While difficult to quantify, Canadian industry cites non-tariff barriers, such as technical barriers to trade, as a significant challenge to achieving market access internationally. Indeed, as tariffs decline, non-tariff barriers have tended to become increasingly important challenges to trade. As a result, Canada will seek to ensure that technical barriers to trade are addressed effectively under an FTA with Panama by: promoting non-discrimination; promoting good regulatory practices including transparency, the use of international standards or their relevant parts; and by seeking the creation of a mechanism to address specific technical barriers to trade. The effective management of non-tariff barriers will help to facilitate market access for Canadian industry and exporters.
In recent years, market access by Canadian agricultural exporters has been affected by several sanitary and phytosanitary (SPS) restrictions imposed by Panama. Panama maintains a BSE-related ban on Canadian beef and cattle and anavian-influenza-related ban on Canadian poultry. Canada’s trade with Panama in grains, Christmas trees, potatoes and pork has been affected by issues such asdelays in exporter approvals or uncertainty in import requirements. While resolution of thesespecific issues fall outside the scope of FTA negotiations, Canada will be seeking to establish a more effective means of communicating on SPS issues and of managing such issues on a timely basis to avoid trade problems.
Canada will seek to negotiate a comprehensive Government Procurement Chapter that would provide transparency, predictability and secure market access for Canadian goods andservices and suppliersof such goods and services.A Government Procurement Chapter of an FTA generally includes provisions which require Parties to conduct their government procurement in a fair, open, transparent, competitive and non-discriminatorymanner. The Chapter also includes a bid challenge mechanism that Canadian suppliers can use if they believe a procurement was not conducted in accordance with the obligations in the Chapter.
The Panamanian Ministry of Economy and Finance has forecast US$28.989 billion on infrastructure projects in the coming years, the centrepiece of which is the expansion of the Panama Canal. While the US$5.3 billion expansion of the Canal is by far the most important project for Canadian suppliers, there are a number of other infrastructure development projects on the horizon relating to ports, roads, bridges and airports.
As previously noted, EDC has identified Panama as an important government market for Canadian businesses and notes that there are already Canadian firms active in Panama. Key Canadian interests, besides infrastructure, include engineering, training, project management and waste management services. A Government ProcurementChapter in an FTA with Panama would provide a level playing field for Canadian companies competing in the Panamanian market against other foreign competitors that may already benefit from similar agreements with Panama.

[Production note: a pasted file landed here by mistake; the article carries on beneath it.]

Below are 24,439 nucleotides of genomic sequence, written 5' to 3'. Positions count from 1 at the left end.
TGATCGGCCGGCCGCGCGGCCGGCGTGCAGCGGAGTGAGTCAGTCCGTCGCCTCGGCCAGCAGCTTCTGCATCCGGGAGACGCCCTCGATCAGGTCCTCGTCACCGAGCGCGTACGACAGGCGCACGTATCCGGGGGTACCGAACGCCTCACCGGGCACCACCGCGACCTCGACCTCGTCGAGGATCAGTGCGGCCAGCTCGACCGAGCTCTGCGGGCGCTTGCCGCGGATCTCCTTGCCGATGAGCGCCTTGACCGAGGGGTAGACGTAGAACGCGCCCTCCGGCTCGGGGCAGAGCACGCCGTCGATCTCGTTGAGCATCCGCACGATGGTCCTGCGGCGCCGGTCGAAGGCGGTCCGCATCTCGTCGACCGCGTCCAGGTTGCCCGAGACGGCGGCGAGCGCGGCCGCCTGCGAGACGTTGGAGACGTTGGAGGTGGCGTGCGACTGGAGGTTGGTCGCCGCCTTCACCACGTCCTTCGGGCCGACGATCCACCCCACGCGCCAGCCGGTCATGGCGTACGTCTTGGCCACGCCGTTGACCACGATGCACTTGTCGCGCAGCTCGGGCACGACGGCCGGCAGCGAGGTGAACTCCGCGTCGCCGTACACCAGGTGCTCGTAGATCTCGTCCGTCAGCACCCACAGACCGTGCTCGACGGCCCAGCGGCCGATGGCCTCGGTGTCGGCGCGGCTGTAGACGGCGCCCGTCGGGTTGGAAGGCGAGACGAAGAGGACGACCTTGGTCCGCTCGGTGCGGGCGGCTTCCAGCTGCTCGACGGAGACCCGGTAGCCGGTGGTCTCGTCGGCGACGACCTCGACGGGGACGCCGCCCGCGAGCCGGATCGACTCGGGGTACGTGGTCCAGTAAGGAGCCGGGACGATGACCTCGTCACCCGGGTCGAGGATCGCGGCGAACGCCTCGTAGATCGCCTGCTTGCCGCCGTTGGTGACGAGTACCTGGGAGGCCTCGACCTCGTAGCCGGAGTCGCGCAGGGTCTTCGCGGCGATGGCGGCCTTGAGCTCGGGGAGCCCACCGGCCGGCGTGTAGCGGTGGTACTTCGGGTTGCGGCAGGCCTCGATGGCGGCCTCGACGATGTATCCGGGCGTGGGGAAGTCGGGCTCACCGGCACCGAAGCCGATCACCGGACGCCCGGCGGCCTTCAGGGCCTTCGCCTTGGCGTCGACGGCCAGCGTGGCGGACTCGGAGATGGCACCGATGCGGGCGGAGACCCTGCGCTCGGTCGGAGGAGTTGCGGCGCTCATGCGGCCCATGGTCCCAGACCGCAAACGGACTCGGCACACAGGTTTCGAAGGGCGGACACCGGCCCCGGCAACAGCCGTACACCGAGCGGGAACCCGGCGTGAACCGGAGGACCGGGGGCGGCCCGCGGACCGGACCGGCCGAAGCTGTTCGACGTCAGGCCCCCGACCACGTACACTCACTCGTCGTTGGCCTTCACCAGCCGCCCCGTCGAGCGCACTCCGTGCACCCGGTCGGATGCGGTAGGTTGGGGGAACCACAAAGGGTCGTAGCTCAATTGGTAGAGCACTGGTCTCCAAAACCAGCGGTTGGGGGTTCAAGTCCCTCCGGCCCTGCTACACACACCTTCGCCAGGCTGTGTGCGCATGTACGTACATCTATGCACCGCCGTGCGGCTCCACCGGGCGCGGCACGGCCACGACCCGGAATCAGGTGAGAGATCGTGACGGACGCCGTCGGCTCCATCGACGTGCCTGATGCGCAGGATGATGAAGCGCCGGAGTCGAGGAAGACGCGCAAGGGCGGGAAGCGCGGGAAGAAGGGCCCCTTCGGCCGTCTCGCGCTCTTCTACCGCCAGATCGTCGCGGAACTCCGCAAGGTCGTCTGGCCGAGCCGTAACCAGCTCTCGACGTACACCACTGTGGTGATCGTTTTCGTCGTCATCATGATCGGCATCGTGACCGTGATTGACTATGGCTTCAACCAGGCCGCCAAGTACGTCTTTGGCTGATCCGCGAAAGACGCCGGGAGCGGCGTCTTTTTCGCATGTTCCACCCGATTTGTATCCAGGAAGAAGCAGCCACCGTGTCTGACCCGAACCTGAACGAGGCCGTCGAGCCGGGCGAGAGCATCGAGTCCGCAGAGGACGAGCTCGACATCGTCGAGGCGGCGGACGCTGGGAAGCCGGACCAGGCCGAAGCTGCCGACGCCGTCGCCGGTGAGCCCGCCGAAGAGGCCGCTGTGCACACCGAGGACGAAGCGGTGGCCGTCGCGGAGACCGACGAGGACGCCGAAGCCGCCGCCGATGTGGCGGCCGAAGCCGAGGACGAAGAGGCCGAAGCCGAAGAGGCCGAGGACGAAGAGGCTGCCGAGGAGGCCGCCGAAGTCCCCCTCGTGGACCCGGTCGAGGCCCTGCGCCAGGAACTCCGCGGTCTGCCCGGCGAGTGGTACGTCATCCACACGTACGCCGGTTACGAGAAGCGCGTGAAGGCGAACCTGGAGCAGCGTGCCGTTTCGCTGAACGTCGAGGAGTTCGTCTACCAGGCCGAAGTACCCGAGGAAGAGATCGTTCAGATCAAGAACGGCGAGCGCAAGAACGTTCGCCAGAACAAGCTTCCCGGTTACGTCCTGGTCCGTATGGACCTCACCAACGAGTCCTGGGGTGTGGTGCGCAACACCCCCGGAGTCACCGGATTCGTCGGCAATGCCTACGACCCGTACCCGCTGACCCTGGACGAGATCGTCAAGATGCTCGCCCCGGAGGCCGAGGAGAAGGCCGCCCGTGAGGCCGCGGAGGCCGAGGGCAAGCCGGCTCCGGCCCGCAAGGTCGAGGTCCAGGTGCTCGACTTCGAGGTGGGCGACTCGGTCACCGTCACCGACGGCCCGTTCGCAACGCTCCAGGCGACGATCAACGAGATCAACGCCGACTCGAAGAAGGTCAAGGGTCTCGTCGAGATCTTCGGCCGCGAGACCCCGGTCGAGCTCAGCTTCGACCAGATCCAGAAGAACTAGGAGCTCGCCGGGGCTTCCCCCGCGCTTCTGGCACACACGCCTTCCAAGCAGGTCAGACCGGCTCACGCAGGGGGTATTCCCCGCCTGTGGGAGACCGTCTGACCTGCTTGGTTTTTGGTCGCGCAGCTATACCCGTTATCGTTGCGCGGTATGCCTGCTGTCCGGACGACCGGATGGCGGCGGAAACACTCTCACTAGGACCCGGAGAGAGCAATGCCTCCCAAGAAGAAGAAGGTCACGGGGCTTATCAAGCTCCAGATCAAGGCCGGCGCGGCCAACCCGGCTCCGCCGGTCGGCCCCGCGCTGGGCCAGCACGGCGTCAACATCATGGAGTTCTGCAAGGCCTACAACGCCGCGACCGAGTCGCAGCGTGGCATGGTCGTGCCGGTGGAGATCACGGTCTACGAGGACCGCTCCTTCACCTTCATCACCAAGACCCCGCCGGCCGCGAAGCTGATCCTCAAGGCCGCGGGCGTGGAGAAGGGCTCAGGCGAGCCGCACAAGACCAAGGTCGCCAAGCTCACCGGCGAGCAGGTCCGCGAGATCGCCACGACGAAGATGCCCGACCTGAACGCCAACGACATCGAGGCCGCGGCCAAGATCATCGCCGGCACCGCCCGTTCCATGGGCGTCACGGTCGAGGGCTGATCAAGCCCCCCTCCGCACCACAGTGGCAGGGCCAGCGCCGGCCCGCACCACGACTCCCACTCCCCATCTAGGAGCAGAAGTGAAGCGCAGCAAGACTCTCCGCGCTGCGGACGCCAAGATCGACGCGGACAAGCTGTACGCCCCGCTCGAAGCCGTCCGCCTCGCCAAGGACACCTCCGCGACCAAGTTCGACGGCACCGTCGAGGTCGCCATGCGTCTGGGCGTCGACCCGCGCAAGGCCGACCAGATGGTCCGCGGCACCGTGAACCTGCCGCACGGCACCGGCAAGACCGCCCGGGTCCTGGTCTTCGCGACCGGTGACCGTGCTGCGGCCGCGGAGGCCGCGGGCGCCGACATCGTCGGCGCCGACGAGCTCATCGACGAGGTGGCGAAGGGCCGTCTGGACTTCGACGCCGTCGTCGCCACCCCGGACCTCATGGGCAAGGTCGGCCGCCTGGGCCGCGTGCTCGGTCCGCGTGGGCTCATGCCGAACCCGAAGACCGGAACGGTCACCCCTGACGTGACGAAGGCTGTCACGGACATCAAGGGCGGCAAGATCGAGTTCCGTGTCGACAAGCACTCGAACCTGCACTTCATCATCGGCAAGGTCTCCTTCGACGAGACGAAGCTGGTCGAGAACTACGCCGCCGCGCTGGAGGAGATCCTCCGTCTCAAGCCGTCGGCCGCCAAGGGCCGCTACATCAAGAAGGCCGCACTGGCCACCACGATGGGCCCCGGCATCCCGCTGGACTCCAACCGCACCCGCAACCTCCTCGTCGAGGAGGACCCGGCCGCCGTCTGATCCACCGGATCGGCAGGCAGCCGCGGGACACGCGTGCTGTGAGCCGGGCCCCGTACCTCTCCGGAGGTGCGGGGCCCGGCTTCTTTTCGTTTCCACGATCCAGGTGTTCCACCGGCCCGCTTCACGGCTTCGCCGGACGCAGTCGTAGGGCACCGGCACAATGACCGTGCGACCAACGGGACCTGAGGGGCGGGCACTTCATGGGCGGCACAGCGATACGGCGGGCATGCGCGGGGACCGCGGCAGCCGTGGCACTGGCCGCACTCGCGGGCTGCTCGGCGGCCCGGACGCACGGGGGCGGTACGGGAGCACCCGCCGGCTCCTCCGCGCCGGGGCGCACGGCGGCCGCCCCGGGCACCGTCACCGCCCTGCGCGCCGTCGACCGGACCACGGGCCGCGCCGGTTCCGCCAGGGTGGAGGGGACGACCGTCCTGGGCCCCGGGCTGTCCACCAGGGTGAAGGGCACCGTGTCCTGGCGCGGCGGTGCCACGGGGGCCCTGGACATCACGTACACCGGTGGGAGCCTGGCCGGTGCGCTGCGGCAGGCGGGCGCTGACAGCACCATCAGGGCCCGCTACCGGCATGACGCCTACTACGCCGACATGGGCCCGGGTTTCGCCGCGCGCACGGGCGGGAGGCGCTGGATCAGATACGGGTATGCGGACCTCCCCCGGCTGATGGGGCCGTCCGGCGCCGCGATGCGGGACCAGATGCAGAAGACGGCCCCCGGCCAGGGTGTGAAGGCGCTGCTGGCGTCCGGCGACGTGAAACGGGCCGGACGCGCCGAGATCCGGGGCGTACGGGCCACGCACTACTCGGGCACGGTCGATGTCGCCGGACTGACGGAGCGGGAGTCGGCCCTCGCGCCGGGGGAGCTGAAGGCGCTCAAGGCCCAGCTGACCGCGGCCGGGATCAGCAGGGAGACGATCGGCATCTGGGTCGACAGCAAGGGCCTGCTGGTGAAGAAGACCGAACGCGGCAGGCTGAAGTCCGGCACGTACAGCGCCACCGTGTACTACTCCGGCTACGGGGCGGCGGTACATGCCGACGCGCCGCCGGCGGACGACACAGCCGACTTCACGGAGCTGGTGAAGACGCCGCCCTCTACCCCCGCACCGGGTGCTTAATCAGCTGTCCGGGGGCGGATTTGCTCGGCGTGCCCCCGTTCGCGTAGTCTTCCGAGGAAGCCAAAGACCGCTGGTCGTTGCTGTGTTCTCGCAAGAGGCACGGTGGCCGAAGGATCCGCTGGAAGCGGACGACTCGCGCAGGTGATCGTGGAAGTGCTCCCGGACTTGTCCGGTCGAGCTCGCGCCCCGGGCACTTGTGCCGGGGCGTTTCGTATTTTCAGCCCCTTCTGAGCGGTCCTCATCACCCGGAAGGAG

Canada would seek a comprehensive chapter within an FTA for cross-border trade in services that would provide for transparency, predictability and secure market access for Canadian service providers. The geographic position and the dynamism of its economy, where the Panama Canal is a key economic driving force, make the Panamanian market a potential place for Canadian exporters to expand their services in this competitive global market.
Canada is seeking to establish a comprehensive set of rights and obligations applicable to the broadest range of services sectors through the negotiations of preferential market access rules and service sector commitments. Canada will seek to include provisions to improve market access disciplines, increase transparency of domestic regulatory regimes as well as to address the importance of mutual recognition of professional qualifications for service providers.
With respect to market access, Canada is seeking to secure the broadest sectoral commitments and to provide for transparency and predictability for Canadian service providers through the use of a negative-list approach for the listing non-conforming measures, as well as the application of a ratchet mechanism to bind any future autonomous liberalization of non-conforming regulatory measures. As in past agreements, Canada will maintain the ability of Canadian governments to adopt or maintain full policy flexibility related to social services (health, public education) and culture. Canada will also maintain its policy flexibility to adopt or maintain non-conforming measures in certain sectors, including certain transportation services and natural resources.